3. Consistent desire for physician-assisted death over a reasonable period of time – What is meant by a “reasonable period of time” will depend on a subjective assessment of the patient’s medical condition and circumstances. In most situations, 15 days will be a reasonable waiting period.

4. Physician Impartiality – Both the attending and consulting physicians must agree that the patient qualifies for and has consented to physician-assisted death. However, those two physicians cannot work in the same practice group, nor can they be related to the patient. Recognizing that this may present challenges in small, rural, or remote communities, either physician may provide their opinion remotely by video conference, provided there is a physician or nurse physically attending the patient.

5. Physician Licensure Requirements – It is not necessary for both the attending and consulting physicians to be licensed to practice medicine in BC. One physician may be licensed in another Canadian jurisdiction provided the assessing physician is licensed in BC.

6. Clinical Recordkeeping – There are detailed suggested requirements for documenting consent, charting in the patient’s clinical record, and completing the patient’s death certificate.
Some regulatory bodies in other jurisdictions have also responded with their own suggested guidelines, including the College of Physicians and Surgeons in Alberta, Manitoba, and Ontario. It is clear that in the coming months, those provincial and territorial regulatory bodies who have not yet formally responded to the legalization of physician-assisted death, including the College of Registered Nurses of British Columbia, will need to develop clear practice standards and guidelines for their registrants to address the professional practice issues which will arise as patients start to request physician-assisted death in Canada. BC’s health authorities and healthcare service facilities will also be faced with the task of preparing their own internal policies and procedures to govern the provision of physician-assisted death at their sites.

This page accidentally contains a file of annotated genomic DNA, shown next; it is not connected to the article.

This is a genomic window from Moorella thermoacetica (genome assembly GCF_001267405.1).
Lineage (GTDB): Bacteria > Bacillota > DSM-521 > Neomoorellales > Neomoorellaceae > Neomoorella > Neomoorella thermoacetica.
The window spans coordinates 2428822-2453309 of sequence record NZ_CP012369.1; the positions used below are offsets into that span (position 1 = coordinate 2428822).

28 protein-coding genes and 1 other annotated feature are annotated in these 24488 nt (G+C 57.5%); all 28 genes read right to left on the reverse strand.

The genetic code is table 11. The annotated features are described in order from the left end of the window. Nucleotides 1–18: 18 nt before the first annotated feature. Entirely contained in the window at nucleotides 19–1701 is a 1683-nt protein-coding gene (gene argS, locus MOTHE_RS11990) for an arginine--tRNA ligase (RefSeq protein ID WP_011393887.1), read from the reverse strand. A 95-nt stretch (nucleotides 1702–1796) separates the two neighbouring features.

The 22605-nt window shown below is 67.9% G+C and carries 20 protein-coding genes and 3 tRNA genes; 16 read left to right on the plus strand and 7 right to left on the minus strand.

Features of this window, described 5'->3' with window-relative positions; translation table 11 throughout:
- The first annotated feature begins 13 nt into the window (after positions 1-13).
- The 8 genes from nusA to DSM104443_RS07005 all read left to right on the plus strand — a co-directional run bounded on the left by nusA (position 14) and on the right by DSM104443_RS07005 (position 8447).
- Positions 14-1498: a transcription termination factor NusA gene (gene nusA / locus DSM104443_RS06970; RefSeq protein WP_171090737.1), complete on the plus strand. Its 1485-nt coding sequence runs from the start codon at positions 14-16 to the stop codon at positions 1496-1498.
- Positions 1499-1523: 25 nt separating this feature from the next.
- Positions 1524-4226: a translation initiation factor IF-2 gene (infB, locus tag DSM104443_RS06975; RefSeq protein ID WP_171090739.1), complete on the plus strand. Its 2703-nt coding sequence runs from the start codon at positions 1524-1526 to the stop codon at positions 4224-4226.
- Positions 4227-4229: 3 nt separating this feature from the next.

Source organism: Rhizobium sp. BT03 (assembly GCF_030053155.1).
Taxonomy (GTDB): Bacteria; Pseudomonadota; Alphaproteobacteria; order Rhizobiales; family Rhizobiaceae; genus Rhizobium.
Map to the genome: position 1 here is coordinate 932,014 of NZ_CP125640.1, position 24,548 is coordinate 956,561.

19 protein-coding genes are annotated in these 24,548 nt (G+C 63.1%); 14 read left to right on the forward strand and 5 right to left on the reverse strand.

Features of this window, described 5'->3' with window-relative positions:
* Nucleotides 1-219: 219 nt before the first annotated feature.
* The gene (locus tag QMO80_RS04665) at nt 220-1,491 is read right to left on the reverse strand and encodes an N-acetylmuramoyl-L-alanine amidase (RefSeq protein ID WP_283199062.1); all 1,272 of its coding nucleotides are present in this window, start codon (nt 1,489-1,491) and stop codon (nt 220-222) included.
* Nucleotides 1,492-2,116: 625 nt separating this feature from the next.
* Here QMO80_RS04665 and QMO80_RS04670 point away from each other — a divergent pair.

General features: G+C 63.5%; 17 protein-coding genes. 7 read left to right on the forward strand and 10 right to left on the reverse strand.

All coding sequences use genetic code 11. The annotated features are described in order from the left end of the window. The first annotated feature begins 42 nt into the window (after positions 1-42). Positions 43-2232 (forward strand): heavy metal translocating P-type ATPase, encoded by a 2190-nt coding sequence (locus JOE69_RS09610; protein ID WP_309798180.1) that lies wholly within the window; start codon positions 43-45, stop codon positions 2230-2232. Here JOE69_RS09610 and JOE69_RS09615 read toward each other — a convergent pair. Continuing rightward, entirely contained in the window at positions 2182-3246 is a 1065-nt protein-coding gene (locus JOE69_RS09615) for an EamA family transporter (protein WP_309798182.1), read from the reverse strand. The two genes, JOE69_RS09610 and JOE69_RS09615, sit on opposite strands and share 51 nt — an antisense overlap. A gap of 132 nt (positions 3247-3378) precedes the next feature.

It is evident that the role physicians will be asked to play over the coming months will extend beyond their traditional scope of practice and into the courtroom. On February 2, 2016, the Ontario Superior Court of Justice issued a Practice Advisory for Ontario lawyers with respect to Applications for Judicial Authorization of Physician Assisted Death. It is evident from that document that the Court expects to rely heavily on evidence from physicians in determining whether to permit the physician-assisted death of applicants. The Ontario Practice Advisory suggests applicants lead evidence from not only their attending physician, but also from a consulting psychiatrist and the physician proposed to assist with the applicant’s death. While the Supreme Court of British Columbia has not yet issued a similar practice advisory, it is likely BC physicians will be called upon in a similar fashion as these applications start to come before the Court.

The next part in this series will be posted on February 19, 2016 and will examine the issue of physician-assisted dying from the perspective of BC’s health authorities and healthcare service facilities.